In our previous study, plasticiser-influenced swelling behaviour and drug crystallinity within the polymeric matrices were identified as the major contributing factors in governing the drug release performance from the rice starch films [36]. Even though two different plasticisers—glycerol and sorbitol—were used, a complete understanding of their plasticisation effects on the performance of the rice starch films was limited due to the use of a single plasticiser concentration and the influence of drug crystallinity at high drug concentration. In addition, this previous work did not report mechanical data.
Following this, the current study magnifies the role of the plasticiser by applying a selected plasticiser at varying concentrations to gain further knowledge related to the plasticisation action on rice starch films. At the same time, a low drug content is incorporated to examine the antiplasticisation action, which was not widely explored apart from minimising the influence of drug crystallinity on the observations. Therefore, we aim to investigate the competing effects of plasticisers and drugs (antiplasticisers) on the mechanical properties, swelling behaviour and drug release profiles of rice starch films containing low paracetamol (PCM) content. Sorbitol was selected for the current work due to its stronger interaction with rice starch and influence on the drug dissolution studies compared with glycerol reported in the previous study [36]. Sorbitol was also found to possess a superior effect over glycerol on the mechanical properties of films prepared from corn starch [37] and potato starch [38].

2. Materials and Methods

2.1. Materials

The rice grains were obtained from Sekinchan, Sabak Bernam, Selangor, Malaysia, and the rice starch was extracted as documented in our previous work [36]. The total starch content determined using the total starch assay kit (Megazyme International, Bray, Ireland) is 84.3 g/100 g rice starch. The amylose content of the rice starch estimated using an iodometric method [39] is 20.8 g/100 g rice starch, while the amylopectin content (difference between total starch and amylose content) is 63.5 g/100 g rice starch. PCM was obtained from Euro Chemo-Pharma, Perai, Penang, Malaysia. Sorbitol was obtained from R&M Chemicals, London, UK. Polyvinyl alcohol (PVA) (molecular weight = 115,000) was obtained from VWR® International, Radnor, PA, USA. To prepare simulated saliva fluid, 2.38 g of disodium hydrogen phosphate, 0.19 g monopotassium phosphate and 8 g of sodium chloride were dissolved in 1 L of distilled water, and the solution pH was adjusted to 6.80 by 1 M hydrochloric acid. All other reagents were of analytical grade.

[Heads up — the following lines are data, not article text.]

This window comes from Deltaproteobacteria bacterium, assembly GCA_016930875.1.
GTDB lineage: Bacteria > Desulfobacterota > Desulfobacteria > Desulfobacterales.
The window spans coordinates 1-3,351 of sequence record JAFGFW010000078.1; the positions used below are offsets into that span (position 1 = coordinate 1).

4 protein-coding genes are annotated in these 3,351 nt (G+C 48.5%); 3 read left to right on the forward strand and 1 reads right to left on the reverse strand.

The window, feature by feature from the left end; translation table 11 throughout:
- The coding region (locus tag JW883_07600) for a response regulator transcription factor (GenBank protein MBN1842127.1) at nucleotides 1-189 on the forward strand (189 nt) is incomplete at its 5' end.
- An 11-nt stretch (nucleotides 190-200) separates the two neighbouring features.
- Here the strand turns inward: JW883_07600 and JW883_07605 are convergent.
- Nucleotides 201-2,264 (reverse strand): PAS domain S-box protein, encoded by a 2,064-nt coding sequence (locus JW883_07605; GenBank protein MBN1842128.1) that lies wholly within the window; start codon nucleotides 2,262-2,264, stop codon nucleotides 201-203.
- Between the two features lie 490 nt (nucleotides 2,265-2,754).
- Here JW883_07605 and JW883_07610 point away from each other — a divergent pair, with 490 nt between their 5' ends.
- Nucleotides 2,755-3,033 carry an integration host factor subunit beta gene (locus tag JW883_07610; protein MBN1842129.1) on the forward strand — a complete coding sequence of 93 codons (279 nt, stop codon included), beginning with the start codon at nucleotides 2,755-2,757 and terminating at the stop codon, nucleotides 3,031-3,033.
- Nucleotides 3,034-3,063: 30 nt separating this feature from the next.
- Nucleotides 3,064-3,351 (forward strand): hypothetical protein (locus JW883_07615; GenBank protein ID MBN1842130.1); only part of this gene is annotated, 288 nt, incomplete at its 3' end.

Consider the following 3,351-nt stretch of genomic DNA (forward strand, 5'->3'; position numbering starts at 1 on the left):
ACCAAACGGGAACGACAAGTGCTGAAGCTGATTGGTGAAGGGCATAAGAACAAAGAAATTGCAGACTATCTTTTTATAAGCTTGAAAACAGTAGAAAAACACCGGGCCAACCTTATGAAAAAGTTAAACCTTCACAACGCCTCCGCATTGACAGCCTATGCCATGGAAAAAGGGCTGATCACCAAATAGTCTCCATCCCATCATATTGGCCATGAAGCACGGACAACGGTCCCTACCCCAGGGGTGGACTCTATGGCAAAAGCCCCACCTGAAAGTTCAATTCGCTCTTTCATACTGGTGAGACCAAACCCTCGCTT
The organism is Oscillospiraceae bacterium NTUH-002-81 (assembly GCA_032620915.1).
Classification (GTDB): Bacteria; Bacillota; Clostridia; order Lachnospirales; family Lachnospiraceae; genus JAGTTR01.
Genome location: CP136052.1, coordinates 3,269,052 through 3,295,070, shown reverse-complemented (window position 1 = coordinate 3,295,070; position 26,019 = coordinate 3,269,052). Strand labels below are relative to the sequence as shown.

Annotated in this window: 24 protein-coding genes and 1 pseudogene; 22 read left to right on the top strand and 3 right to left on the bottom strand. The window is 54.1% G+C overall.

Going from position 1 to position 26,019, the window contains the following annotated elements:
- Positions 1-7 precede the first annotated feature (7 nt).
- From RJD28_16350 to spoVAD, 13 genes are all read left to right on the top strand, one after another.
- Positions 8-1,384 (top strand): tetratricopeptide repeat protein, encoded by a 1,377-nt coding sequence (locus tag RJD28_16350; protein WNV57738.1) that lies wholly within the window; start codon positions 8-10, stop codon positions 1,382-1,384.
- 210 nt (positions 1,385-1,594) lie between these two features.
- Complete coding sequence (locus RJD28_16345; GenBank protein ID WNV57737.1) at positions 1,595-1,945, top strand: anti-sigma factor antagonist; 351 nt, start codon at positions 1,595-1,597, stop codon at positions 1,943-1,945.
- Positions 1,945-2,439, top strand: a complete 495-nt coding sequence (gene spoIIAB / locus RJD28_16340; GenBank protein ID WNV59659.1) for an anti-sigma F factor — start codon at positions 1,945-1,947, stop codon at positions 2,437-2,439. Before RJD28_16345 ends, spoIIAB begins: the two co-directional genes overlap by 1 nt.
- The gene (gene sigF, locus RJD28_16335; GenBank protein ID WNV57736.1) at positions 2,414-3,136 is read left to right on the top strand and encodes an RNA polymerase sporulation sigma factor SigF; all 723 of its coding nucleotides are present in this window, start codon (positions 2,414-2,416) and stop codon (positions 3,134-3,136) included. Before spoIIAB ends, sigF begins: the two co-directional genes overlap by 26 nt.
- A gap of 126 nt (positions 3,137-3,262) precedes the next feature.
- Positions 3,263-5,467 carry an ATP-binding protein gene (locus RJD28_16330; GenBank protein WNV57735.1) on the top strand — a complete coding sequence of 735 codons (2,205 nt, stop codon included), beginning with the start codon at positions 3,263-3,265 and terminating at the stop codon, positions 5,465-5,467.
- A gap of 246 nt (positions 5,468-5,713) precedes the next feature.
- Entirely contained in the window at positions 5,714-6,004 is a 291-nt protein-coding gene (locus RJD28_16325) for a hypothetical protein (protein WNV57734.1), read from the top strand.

2.2. Preparation of Rice Starch Films

The film casting method was modified from our previous work to prepare rice starch films with different compositions of sorbitol and PCM [36]. A mixture containing 1.8 g of starch and 0.2 g of PVA were prepared in 50 mL distilled water with continuous stirring for 10 min at room temperature until a homogeneous dispersion was formed. PVA was added to improve the peeling of rice starch films. Sorbitol was added at 0.2, 0.4 and 0.6 g in addition to the mixture, which corresponded to 10, 20 and 30% w/w of sorbitol based on the weight of the starch–PVA mixture. The dispersion was stirred at 90 °C for 2 h before pouring into a polypropylene container (24 × 7 cm2). The film was dried at 50 °C overnight (18–20 h) and kept in a desiccator. Drug-loaded films were prepared by adding PCM in a similar manner to that of sorbitol to the starch mixture that corresponded to 1 and 2% w/w of PCM on the weight basis of the starch–PVA mixture prior to heating. Drug-free (control) films were coded as CS with a number representing the percentage of sorbitol. While drug-loaded films were coded as S for sorbitol and P for PCM with a number following to represent their concentration added. For instance, S10P1 refers to rice starch films containing 10% w/w of sorbitol and 1% w/w of PCM.

2.3. Characterisation of Rice Starch Films

2.3.1. Film Thickness

Films thickness was measured using a Mitutoyo micrometer M820-25 (measuring range: 0–25 mm; scale interval: 0.001 mm). The average thickness was determined from the measurement of 10 random spots on the film.

2.3.2. Water Content

Water content was determined in triplicates from the differential weight before and after drying a film with a size of ≈1 cm2 (weight: 0.02–0.03 g) on a hot plate at 120 °C for 2 h.

2.3.3. Drug Loading Efficiency

Drug distribution uniformity was tested by the analysing drug content at various locations on the film. Film samples (≈4 cm2) were immersed into 15 mL simulated saliva fluid at 37.0 ± 0.5 °C with constant stirring at 500 rpm for 24 h. A total of 10 mL of sample was withdrawn after 24 h and analysed in triplicate at 243 nm using PerkinElmer Lambda XLS UV/VIS spectrophotometer. Drug loading efficiency was calculated using Equation (1):
Drug   loading   efficiency   % = Amount   of   drug   detected Amount   of   drug   loaded × 100 %

2.3.4. Water Absorption Capacity and Kinetics

Swelling behaviour was determined by evaluating water absorption capacity (WAC). This was performed by immersing a mesh basket containing a film (≈4 cm2) in simulated saliva fluid at 37.0 ± 0.5 °C with constant stirring at 100 rpm over 3 h. The basket containing films was removed at predetermined intervals (5, 10, 15, 30, 45, 60, 120 and 180 min), and excess fluid on the surface of the film was wiped off gently using tissue paper before weighing. The WAC was determined as g water/g sample in triplicates using Equation (2) [36]: